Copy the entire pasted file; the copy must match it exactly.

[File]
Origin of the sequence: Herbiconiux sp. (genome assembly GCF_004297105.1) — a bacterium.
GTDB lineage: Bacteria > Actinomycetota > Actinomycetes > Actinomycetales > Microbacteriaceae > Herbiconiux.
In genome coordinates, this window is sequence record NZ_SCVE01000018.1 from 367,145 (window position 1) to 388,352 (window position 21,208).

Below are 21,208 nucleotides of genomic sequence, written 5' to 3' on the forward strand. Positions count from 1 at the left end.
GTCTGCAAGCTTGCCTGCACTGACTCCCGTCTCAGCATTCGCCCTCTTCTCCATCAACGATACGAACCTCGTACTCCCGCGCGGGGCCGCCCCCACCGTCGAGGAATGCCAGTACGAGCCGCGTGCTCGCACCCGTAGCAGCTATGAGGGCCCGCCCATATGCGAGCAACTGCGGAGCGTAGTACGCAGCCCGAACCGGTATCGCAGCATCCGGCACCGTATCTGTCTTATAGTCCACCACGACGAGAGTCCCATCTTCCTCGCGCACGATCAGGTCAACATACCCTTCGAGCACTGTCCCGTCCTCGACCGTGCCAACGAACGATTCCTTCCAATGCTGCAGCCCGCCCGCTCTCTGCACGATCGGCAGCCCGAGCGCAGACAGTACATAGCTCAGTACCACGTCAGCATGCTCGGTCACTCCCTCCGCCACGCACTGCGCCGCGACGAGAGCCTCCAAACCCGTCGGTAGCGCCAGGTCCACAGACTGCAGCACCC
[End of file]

Origin of the sequence: Herbiconiux sp. (genome assembly GCF_004297105.1) — a bacterium.
GTDB lineage: Bacteria > Actinomycetota > Actinomycetes > Actinomycetales > Microbacteriaceae > Herbiconiux.
In genome coordinates, this window is sequence record NZ_SCVE01000018.1 from 367,145 (window position 1) to 388,352 (window position 21,208).

Below are 21,208 nucleotides of genomic sequence, written 5' to 3' on the forward strand. Positions count from 1 at the left end.
GTCTGCAAGCTTGCCTGCACTGACTCCCGTCTCAGCATTCGCCCTCTTCTCCATCAACGATACGAACCTCGTACTCCCGCGCGGGGCCGCCCCCACCGTCGAGGAATGCCAGTACGAGCCGCGTGCTCGCACCCGTAGCAGCTATGAGGGCCCGCCCATATGCGAGCAACTGCGGAGCGTAGTACGCAGCCCGAACCGGTATCGCAGCATCCGGCACCGTATCTGTCTTATAGTCCACCACGACGAGAGTCCCATCTTCCTCGCGCACGATCAGGTCAACATACCCTTCGAGCACTGTCCCGTCCTCGACCGTGCCAACGAACGATTCCTTCCAATGCTGCAGCCCGCCCGCTCTCTGCACGATCGGCAGCCCGAGCGCAGACAGTACATAGCTCAGTACCACGTCAGCATGCTCGGTCACTCCCTCCGCCACGCACTGCGCCGCGACGAGAGCCTCCAAACCCGTCGGTAGCGCCAGGTCCACAGACTGCAGCACCC